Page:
Going vegan

Though the restaurant business is a nightmare of skyrocketing rent and fickle consumer trends, Gary was confident his years working for others set him up to succeed. A Caribbean-style bistro for about a year, Hemingway’s soon made the switch to bar and grill and established itself as part of Hong Kong’s dining firmament. Now it’s vegetarian, well on its way to vegan, right in line with Gary’s personal beliefs.

A potential Hemingway’s sale last year pulled him back into the business he was distancing himself from; he couldn’t stand the idea of another, less committed owner serving more barbeque and putting staff he considered family out of work.

On top of that, he wanted to get his hands on the menu: “As my role grew within Sea Shepherd, I was resenting having a restaurant that served meat because it was very hypocritical,” he explains.

At first it was going to be a slow transition, giving the restaurant time to get the message across that there’s more to vegan dining than lentils and bean sprouts, which Gary admits was his first impression too. But the confusion for staff and diners compelled him to pick up the pace, and jettison lingering non-vegan options quicker. “Giving a vegan something with real cheese was kind of like giving a Muslim pork. That’s just not going to go down well,” he notes.

It’s still early days, but so far DB’s newest dining option is a hit. “We’ve  had so  many new faces coming in, and in 20 years I’ve never had this kind of positive reaction to a menu change,” he says.

Taking direct action

Gary doesn’t preach at Hemingway’s; it’s still an eatery after all. But if asked, he will share what he knows, which grows day by day thanks to his job as Sea Shepherd’s Southeast Asian point man for research, investigations and government liaison.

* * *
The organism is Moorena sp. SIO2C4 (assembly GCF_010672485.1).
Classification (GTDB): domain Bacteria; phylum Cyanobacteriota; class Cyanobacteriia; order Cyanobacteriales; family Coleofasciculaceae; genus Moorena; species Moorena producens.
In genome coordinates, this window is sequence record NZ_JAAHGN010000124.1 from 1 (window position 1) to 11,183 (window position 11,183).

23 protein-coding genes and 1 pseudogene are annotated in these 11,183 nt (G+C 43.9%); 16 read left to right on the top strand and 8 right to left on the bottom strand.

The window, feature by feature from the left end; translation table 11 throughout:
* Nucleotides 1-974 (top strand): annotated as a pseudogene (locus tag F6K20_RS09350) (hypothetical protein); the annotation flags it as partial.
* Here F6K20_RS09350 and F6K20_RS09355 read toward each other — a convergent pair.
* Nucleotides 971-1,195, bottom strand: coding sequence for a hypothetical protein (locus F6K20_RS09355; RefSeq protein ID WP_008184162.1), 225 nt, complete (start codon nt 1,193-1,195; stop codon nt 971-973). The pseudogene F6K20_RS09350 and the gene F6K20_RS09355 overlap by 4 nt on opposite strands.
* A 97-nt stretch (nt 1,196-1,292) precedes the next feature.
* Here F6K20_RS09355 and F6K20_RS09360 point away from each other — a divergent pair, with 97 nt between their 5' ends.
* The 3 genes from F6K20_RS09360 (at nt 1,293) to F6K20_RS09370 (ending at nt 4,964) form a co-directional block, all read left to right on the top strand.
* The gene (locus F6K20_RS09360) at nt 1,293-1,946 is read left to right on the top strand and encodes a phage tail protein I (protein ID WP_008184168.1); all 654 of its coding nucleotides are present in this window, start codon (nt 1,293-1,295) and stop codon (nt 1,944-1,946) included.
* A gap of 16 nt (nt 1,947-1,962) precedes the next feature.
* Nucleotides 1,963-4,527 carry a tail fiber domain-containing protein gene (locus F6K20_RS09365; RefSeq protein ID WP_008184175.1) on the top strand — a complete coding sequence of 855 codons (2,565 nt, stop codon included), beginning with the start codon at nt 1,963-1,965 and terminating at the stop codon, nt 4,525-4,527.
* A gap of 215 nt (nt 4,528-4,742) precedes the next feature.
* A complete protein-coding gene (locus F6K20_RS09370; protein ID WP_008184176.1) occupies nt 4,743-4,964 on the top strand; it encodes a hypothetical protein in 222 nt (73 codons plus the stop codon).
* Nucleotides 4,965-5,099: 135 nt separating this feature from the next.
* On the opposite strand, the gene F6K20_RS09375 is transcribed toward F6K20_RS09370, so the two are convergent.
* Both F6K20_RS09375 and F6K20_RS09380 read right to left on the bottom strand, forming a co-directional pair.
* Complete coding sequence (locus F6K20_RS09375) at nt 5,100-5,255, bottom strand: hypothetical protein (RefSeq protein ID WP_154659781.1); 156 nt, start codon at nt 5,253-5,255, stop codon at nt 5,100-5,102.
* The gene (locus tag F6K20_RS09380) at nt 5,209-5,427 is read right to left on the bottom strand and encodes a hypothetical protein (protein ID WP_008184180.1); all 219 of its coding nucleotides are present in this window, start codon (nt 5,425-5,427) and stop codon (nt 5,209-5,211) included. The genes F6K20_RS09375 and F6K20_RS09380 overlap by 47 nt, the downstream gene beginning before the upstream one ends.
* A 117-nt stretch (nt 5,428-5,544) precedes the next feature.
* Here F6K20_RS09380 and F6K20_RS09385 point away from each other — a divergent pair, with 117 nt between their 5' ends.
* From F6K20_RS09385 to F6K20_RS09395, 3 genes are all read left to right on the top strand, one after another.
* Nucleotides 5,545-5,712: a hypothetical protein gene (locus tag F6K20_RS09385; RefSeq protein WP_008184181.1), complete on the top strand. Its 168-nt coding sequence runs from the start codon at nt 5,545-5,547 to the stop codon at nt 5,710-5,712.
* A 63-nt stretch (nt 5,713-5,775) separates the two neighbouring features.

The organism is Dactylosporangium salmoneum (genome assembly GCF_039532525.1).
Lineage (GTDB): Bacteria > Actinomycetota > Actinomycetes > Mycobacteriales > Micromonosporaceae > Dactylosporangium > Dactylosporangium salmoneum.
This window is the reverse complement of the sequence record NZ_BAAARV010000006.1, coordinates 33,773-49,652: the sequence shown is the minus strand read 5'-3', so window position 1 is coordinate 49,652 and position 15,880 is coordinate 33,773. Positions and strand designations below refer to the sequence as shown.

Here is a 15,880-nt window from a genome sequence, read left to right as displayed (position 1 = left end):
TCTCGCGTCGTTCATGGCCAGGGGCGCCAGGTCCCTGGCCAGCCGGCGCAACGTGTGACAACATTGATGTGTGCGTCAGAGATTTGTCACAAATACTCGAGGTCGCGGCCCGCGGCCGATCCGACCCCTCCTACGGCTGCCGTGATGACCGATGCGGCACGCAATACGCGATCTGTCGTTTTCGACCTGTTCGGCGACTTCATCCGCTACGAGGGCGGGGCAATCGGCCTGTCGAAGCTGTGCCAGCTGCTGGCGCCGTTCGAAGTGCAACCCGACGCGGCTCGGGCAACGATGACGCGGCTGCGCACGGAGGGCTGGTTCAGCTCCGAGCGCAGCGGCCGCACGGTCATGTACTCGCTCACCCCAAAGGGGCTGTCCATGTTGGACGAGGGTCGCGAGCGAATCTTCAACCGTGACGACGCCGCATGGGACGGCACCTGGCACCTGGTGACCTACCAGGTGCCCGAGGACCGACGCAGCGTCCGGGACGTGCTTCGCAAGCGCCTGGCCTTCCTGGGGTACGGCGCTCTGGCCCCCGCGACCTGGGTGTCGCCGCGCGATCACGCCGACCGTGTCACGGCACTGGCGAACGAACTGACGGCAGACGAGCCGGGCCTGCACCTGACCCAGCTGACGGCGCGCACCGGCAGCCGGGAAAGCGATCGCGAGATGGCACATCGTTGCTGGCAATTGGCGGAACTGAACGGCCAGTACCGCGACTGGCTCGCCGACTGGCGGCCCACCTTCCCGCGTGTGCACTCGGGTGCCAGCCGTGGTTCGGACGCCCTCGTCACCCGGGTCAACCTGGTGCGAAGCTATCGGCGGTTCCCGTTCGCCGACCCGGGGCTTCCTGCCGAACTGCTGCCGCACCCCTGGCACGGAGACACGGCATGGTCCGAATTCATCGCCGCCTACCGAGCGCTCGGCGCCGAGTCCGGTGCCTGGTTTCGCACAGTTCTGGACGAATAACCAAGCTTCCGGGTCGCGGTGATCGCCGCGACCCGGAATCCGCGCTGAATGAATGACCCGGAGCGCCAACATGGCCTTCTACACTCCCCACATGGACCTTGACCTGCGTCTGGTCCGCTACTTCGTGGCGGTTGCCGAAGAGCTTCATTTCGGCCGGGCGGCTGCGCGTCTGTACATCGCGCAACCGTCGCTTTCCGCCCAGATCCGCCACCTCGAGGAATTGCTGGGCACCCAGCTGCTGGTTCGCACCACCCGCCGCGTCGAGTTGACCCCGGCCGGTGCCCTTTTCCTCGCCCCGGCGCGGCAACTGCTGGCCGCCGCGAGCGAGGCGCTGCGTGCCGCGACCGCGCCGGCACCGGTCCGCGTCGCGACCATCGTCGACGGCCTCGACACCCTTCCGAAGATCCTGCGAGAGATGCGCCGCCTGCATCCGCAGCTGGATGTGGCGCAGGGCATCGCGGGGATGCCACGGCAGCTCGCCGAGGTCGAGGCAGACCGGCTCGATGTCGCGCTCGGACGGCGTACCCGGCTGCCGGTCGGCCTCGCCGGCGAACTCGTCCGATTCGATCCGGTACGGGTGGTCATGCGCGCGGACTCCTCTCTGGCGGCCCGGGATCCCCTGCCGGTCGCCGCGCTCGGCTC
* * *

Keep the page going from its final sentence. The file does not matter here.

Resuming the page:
“It’s supposed to be Southeast Asia, but if something comes up in India or Sri Lanka I might be called on to handle it,” he says. “I never imagined I’d be doing this a few years ago.”

Gary’s activism began with exposing the shark fin industry, tuna conservation and anti-whaling campaigns with Sea Shepherd, and some action by shaming at a seafood expo in Hong Kong in front of an endangered Japanese blue fin tuna exhibit. Describing himself as a “pirate of compassion,” he’s chased his fair share of illegal poachers and whalers across the high seas, and he admires Indonesian Minister of Fisheries, Susi Pudjiastuti, whose hard-line conservation policies to combat IUU (Illegal, Unreported and Unregulated) fishing includes blowing up fishing boats.

While he admits that we can’t all be quite so extreme in our activism, Gary likes to gently remind people that they can take action in their own way, whether that’s by cutting out single use plastic (he’s been lobbying against plastic marine pollution since the massive plastic pellet spill of 2012), or by avoiding one of the many things (like cosmetics and pharmaceuticals) that are affecting wildlife and driving many species towards extinction.

“We need to stop blaming and pulling the culture or race card on these issues,” Gary finishes. “Nobody is innocent.” Maybe start with your diet.


Image: Baljit Gidwani – www.evoqueportraits.com